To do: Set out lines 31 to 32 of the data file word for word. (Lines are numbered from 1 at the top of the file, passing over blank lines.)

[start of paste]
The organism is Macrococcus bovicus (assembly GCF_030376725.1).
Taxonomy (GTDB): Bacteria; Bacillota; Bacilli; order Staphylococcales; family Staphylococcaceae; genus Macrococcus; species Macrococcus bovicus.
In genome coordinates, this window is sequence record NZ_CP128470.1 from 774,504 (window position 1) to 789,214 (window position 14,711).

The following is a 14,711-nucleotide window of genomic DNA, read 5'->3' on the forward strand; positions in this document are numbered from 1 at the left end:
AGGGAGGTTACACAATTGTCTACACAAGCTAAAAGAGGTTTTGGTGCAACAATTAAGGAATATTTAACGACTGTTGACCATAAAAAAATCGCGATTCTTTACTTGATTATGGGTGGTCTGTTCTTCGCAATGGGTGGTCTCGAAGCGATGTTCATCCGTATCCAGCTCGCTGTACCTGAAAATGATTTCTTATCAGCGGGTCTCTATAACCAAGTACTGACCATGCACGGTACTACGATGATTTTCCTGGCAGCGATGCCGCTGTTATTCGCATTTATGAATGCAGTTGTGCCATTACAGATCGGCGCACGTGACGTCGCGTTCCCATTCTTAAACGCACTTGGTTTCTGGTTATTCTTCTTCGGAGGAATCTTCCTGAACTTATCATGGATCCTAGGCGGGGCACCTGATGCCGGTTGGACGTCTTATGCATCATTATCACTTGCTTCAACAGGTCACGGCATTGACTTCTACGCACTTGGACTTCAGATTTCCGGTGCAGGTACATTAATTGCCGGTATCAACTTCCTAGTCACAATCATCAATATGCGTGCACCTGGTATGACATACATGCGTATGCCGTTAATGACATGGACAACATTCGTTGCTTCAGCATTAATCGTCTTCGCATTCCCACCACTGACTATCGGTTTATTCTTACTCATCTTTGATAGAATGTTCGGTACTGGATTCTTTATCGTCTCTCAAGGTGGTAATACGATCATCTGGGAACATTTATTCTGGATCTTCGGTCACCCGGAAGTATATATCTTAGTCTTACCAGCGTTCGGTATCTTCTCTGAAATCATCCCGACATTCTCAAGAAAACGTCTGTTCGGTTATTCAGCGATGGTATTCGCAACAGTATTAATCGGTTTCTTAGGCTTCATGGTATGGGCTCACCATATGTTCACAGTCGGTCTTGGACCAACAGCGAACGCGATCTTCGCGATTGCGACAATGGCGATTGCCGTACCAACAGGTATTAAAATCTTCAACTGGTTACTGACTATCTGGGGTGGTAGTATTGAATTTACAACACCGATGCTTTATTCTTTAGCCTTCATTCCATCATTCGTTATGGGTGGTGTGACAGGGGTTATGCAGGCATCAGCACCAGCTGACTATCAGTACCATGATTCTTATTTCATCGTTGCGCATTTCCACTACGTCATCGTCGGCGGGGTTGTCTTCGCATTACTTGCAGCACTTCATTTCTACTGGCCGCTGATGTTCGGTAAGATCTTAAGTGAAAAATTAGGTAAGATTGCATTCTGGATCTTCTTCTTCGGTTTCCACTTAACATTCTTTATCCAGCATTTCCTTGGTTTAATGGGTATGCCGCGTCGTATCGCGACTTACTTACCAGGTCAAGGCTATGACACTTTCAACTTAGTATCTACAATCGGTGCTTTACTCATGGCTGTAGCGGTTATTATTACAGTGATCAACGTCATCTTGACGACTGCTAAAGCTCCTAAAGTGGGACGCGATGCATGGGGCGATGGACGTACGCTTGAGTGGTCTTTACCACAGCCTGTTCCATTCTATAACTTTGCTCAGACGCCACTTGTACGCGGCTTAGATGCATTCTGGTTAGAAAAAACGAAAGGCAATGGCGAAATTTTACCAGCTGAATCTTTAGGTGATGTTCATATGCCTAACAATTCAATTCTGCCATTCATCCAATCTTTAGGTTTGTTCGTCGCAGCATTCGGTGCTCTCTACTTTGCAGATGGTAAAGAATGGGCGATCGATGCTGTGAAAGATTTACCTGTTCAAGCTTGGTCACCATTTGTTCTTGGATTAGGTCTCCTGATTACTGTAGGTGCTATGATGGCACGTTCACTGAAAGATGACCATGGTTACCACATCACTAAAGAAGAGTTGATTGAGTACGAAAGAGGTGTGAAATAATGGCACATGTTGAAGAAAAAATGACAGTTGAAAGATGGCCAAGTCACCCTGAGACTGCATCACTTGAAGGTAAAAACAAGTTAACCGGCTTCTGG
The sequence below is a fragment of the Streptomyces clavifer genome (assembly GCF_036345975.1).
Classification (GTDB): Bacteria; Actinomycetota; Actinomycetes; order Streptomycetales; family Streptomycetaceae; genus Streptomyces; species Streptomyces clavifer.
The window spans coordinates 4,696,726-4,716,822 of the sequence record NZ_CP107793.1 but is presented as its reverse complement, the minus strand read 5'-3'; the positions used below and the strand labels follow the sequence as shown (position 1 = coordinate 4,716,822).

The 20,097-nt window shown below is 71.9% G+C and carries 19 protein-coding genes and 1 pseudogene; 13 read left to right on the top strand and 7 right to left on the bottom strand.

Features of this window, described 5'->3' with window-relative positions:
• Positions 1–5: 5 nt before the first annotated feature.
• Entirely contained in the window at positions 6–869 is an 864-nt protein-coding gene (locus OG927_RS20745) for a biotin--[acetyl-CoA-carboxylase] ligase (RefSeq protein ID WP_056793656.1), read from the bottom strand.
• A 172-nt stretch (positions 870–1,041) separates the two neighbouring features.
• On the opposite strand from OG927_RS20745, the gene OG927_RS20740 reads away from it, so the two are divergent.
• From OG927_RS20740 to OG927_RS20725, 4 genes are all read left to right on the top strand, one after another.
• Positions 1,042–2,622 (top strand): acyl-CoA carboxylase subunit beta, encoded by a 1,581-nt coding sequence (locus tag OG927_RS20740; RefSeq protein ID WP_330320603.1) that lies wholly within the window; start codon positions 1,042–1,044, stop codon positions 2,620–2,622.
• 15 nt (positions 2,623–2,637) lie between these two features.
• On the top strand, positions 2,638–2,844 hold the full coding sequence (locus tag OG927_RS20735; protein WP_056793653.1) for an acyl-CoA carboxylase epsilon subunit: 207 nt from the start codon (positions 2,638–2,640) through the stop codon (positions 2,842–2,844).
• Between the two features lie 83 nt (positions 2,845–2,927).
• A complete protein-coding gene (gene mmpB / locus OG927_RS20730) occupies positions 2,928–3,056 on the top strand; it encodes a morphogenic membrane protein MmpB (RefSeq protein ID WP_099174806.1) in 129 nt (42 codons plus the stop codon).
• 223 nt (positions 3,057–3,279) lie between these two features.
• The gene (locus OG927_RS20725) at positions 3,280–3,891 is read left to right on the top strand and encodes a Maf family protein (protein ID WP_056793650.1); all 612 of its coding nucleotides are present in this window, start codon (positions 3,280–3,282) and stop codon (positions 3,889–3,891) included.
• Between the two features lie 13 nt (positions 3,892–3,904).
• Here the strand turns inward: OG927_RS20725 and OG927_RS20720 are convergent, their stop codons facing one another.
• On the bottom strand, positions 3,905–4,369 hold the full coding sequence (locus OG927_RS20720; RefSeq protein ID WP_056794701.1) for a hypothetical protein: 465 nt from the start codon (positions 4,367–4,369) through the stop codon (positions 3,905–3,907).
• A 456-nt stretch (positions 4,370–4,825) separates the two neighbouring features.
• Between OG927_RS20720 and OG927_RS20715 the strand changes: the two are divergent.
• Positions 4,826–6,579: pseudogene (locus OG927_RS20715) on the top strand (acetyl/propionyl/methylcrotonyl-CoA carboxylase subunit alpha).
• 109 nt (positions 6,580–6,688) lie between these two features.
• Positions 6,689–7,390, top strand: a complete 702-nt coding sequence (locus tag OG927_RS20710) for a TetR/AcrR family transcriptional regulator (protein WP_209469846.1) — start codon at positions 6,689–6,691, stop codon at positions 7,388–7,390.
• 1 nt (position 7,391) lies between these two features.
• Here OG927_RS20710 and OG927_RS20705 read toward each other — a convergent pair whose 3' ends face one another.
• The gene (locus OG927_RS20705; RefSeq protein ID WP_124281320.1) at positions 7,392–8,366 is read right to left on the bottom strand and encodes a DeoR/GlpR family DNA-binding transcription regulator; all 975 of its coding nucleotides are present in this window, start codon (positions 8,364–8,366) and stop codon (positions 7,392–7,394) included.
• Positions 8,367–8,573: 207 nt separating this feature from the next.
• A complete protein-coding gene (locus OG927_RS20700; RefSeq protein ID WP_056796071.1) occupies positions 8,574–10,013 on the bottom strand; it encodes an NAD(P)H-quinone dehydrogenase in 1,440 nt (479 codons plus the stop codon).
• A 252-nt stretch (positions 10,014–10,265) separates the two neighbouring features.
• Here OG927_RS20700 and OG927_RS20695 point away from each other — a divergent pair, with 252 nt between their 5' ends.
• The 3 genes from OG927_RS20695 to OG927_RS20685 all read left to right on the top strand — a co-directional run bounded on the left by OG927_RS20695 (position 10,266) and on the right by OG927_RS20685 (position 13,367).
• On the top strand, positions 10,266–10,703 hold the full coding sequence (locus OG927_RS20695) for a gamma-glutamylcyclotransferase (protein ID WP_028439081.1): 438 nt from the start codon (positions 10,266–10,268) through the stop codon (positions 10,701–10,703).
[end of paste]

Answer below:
• 1 nt (position 7,391) lies between these two features.
• Here OG927_RS20710 and OG927_RS20705 read toward each other — a convergent pair whose 3' ends face one another.